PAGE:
Troy University has been recognized by Princeton Review, U.S. News and World Report, Military Times and more as having some of the best undergraduate programs in the Southeast and nation. Whether you are graduating from high school, transferring from a two-year school, or completing your degree as a working adult, TROY offers a wide variety of associate and baccalaureate degrees that will open doors to career opportunities.
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Campus visits are the most important aspect of the college decision making process. Visits give you the opportunity to discover what makes our unique University the right fit for you. TROY welcomes you to come and see what makes our campus different, one that you will want to consider your home away from home.
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*Students interested in visiting other Alabama campuses must contact the specific campus for visit information and registration as available dates and times vary.
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TROY Service Centers
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First-Year Reading Initiative and Principles of Biology
The Road by Cormac McCarthy — 2001–2008 Common Reader
Michael Wayne Morris, Rachael N. Koigi, and Christi MagrathDepartment of Biological and Environmental Sciences, Troy University
Department of Biological and Environmental Sciences faculty teaching Principles of Biology had the challenge of finding life in a "lifeless" world as described by McCarthy and sharing that discovery with their students. Biology faculty drafted questions, some of which required the students to do some research outside of class, related to The Road and also related to topics such as ecology, health, and biological chemistry that are traditionally taught in life science courses. Five of these questions were included on final exams after faculty had discussed specific relationships between the "biology of The Road" and class topics and also after the students had researched some current environmental problems in the Southeast to see how interconnected the various aspects of our natural surroundings are. One faculty member in biology had an open-ended question addressing three important biologically relevant themes in the book.
Ecology of a Cracker Childhood — 2009–2010 Common Reader
Essay assignments for ENG 1101 (English Composition I)
Dr. Marian J. Parker
My Personal Cause
This semester we will investigate Janisse Ray's Ecology of a Cracker Childhood, a memoir that describes how and why the author has become an activist for saving the longleaf pine forests of the Wiregrass area. Consider your own passion, and write a personal essay that identifies your cause, explains why you are passionate about it, and describes the ways you can support its purposes.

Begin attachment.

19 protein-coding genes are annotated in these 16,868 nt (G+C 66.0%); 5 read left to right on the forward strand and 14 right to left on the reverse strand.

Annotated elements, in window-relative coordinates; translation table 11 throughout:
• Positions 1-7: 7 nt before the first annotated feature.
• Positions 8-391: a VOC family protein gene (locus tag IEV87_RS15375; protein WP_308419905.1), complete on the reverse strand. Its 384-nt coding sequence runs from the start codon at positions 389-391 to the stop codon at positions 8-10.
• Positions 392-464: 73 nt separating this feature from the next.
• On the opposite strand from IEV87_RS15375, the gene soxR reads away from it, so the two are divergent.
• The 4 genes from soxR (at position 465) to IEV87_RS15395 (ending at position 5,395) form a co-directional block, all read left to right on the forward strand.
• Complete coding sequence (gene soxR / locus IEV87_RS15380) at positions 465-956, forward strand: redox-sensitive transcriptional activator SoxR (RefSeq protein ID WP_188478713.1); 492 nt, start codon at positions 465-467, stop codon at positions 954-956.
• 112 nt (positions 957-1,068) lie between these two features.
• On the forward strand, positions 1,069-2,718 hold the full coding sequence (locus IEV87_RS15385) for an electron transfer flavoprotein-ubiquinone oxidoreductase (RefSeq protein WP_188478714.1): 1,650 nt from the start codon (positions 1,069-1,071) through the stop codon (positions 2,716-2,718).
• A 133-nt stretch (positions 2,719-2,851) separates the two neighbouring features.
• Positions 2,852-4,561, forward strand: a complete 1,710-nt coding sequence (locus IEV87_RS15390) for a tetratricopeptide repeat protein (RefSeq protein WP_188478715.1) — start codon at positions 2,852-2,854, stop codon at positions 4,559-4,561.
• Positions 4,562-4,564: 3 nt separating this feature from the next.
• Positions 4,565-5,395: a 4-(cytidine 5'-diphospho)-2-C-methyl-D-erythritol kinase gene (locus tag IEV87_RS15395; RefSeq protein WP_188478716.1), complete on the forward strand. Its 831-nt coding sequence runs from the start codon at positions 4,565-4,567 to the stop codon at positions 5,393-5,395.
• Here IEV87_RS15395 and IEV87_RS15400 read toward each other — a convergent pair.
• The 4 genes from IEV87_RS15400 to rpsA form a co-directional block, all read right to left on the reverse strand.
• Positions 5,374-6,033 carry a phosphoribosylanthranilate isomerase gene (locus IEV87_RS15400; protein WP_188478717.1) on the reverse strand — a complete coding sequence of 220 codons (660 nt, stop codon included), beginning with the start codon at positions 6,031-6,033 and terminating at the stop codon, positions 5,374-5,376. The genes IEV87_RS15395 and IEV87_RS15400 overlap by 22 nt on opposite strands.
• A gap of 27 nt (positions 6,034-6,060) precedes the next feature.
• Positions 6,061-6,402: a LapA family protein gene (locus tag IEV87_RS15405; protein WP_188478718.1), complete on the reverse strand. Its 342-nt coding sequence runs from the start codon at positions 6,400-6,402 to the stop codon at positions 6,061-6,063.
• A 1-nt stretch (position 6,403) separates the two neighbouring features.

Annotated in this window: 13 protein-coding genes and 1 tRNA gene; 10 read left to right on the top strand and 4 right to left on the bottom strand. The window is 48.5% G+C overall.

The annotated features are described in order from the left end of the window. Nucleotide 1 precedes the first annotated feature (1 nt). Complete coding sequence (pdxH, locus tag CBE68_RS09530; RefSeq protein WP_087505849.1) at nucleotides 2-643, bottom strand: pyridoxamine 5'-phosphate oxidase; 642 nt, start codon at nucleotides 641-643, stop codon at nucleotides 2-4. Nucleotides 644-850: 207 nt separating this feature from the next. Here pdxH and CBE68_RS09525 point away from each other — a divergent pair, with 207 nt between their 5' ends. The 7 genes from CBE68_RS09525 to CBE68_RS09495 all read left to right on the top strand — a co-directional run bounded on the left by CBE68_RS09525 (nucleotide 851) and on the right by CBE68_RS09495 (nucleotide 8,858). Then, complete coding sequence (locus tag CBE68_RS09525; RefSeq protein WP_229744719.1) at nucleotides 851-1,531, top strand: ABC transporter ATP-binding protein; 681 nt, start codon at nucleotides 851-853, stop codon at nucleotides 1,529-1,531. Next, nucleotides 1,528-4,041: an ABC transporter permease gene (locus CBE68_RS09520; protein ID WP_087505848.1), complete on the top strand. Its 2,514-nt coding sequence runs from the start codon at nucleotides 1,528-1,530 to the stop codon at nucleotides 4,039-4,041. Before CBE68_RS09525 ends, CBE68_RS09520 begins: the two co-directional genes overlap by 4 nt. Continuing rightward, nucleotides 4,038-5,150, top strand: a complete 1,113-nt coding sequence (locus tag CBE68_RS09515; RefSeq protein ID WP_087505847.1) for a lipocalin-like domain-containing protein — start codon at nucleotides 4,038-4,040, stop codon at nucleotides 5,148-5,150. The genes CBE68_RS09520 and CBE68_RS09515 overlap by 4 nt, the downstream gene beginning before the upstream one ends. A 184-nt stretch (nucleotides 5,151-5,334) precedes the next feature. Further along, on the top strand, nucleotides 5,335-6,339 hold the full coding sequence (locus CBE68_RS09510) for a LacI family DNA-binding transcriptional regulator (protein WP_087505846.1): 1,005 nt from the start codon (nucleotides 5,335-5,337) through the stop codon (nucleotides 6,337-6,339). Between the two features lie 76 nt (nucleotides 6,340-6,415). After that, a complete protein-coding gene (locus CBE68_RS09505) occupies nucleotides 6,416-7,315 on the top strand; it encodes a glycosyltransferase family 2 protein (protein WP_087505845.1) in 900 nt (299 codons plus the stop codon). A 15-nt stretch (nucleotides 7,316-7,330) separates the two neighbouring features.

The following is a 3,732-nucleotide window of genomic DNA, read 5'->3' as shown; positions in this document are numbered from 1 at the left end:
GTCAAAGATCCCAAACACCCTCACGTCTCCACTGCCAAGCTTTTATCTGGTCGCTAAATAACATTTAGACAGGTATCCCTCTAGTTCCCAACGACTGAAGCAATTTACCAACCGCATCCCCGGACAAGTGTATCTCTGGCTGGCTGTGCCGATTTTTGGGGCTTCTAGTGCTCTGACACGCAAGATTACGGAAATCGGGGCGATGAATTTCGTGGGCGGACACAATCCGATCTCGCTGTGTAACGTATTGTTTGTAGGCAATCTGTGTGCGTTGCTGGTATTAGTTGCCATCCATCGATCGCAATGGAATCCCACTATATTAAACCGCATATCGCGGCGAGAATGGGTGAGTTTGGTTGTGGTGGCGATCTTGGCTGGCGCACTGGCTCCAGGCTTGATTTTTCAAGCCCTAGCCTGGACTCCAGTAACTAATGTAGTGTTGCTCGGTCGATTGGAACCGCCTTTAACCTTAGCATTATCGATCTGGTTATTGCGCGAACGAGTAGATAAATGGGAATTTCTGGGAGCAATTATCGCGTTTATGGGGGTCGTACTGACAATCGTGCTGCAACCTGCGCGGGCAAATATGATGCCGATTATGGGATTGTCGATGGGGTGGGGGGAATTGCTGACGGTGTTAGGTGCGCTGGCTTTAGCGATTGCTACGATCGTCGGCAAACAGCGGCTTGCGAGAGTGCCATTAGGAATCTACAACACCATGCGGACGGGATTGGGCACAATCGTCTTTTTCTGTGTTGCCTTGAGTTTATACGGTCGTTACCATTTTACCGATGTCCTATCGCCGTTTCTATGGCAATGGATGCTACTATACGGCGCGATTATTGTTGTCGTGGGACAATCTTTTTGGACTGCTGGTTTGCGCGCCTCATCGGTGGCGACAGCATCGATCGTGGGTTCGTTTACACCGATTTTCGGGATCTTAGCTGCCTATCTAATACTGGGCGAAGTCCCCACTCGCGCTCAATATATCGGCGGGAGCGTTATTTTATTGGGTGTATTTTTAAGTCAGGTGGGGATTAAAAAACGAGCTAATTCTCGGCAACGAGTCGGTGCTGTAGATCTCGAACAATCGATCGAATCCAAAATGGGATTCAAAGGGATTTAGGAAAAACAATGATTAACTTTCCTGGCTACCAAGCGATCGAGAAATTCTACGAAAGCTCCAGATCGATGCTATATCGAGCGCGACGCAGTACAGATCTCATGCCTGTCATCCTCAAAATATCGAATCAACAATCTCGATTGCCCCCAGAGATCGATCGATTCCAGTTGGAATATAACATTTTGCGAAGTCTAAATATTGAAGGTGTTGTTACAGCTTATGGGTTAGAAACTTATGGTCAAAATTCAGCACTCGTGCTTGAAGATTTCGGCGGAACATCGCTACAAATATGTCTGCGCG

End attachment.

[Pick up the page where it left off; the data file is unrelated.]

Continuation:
An Objective Approach to My Cause
For the second essay, you should step back from your first essay and develop an objective view of the cause you have identified. Where your first essay was passionate, this one should be factual and clinical. This assignment will test your ability to write with clarity, impartiality, and precision about a topic that can elicit strong feelings.
The Documented Essay
Write a five-paragraph documented essay about the cause you have identified. The introduction should specify the purpose of the essay, as well as the points you will make in the body. Each of the three body paragraphs should contain at least one citation from your source material (one New York Times article, one article from JSTOR, and one interview). Be sure to use logical transitions to tie the information together. The conclusion should be appropriate to the essay.
The Critical Analysis
Write a review of Ecology of a Cracker Childhood. You may include in your review a brief summary of the author's key points and purpose, but the bulk of your essay should be your opinion of the strengths and weaknesses of the book, the notable features of the text, and your honest recommendation to other readers.
"What I come from has made me who I am."
—Janisse Ray, Ecology of a Cracker Childhood
This semester, you have read Ecology of a Cracker Childhood, which describes Janisse Ray's passion for saving the rapidly-disappearing longleaf pine forest of the Wiregrass area of the south. You have written essays about the book and about your own interest in a particular cause.
For this assignment, you will write an essay that chronicles how your early family life and experiences have created your interest in your cause and have made you the person you are today. You may also speculate on where you expect to see yourself ten years from now, as a result of your background and the cause you have chosen to support.